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Music Review : Keith Clark Leads Pacific Symphony At Arts Center

November 07, 1986|DANIEL CARIAGA | Times Music Writer

Heroism was the undisputed subject and apparent goal of Keith Clark's latest Pacific Symphony program, performed Wednesday and Thursday nights in Segerstrom Hall at the Orange County Performing Arts Center.

In a program listing Mozart's Overture to "Le Nozze di Figaro," the Cello Concerto by Dvorak and Richard Strauss' "Ein Heldenleben," Clark stayed on the subject and approached the goal. His enlarged instrumental ensemble, sensibly deployed on the stage floor--with woodwinds and brass on low risers at the rear--played splendidly and with remarkable precision throughout this exposing program.

Heard Wednesday night from halfway back in the orchestra section, the climax to the evening, though never a raucous one, was Strauss' compendium of orchestral effects, post-Romantic musical indulgences and colorful instrumental writing.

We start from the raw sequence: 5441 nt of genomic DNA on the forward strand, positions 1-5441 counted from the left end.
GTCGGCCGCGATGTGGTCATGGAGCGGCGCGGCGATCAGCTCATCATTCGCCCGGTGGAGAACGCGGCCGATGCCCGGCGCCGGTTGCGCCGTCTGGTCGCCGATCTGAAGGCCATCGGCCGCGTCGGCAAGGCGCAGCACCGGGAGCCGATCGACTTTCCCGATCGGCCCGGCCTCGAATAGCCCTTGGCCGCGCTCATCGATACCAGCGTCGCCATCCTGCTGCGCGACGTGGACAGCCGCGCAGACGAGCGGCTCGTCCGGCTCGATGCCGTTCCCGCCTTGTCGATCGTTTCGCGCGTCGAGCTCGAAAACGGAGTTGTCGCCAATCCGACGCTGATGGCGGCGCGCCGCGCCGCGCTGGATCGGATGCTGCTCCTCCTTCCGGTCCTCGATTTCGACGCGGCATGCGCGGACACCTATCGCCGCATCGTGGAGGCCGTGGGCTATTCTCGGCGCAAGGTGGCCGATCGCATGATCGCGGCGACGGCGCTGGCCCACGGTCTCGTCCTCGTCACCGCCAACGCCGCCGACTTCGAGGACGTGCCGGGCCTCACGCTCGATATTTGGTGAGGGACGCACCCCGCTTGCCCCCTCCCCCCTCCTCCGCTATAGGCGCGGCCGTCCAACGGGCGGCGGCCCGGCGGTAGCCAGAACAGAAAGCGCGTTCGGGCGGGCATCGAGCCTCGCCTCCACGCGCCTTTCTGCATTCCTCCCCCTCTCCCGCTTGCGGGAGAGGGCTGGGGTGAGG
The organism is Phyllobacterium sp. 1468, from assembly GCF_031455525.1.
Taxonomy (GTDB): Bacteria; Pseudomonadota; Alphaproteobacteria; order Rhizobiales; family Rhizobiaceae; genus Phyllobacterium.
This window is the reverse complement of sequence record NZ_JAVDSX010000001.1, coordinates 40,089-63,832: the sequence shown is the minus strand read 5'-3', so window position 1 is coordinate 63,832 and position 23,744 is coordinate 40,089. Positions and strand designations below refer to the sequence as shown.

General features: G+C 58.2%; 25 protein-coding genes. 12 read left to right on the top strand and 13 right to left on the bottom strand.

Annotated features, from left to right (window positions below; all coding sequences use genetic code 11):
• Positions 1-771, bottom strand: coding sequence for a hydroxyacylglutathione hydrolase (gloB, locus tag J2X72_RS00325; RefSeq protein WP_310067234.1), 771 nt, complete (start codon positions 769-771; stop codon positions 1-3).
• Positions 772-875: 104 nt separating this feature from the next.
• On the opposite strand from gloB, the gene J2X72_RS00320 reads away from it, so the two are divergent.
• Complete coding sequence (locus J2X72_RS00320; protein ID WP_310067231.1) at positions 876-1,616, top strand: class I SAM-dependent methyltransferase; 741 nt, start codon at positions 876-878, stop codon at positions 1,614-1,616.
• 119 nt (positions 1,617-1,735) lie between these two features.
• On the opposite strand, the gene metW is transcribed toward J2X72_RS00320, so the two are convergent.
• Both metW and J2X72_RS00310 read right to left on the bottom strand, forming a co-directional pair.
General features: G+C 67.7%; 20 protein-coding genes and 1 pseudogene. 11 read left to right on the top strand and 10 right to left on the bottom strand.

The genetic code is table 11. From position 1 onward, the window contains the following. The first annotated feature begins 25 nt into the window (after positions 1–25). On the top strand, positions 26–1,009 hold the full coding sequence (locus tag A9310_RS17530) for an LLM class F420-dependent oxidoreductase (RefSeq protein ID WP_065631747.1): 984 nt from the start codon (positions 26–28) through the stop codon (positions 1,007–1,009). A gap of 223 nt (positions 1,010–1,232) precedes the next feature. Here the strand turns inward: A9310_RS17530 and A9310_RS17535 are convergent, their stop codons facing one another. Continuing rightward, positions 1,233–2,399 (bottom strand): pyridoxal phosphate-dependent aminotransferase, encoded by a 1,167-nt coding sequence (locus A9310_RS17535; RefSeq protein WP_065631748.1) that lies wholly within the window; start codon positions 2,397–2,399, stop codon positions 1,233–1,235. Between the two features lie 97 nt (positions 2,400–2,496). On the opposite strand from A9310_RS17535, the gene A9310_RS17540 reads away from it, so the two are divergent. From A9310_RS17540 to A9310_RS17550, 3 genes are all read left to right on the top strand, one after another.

Here, Clark's understated podium rhetoric resulted in an admirably un-noisy reading of "Heldenleben," one which demonstrated the wide emotional range of the work and the broad dynamic palette of this orchestra. For some listeners, both had to be surprising.

Full and consistently mellow string tone--particularly from the cellos--and virtuosic but articulate solo lines from within the orchestra marked this performance. At the conclusion, solo bows went to concertmaster Endre Granat and principal hornist James Thatcher, whose contributions proved sterling. The total performance, tightly paced and musically cohesive, was the clear province of conductor Clark, who seemed to re-create Strauss' full mural in all its facets, and did so unflaggingly.

Clark also surprised in his sympathetic collaboration with soloist Janos Starker in a re-thought account of the Dvorak concerto. It was a reading that found the heroism in the work through a sensitive contemplation of its lyric and dramatic elements, not through mere aggressiveness or posing. Starker's songful, almost small-scale, approach to the work brought gorgeous and provocative returns, and his deep concentration almost stopped a chorus of coughers from distracting other listeners in a touching performance of the slow movement.

The evening began with a "Nozze di Figaro" Overture of motivated breathlessness and clear articulation.

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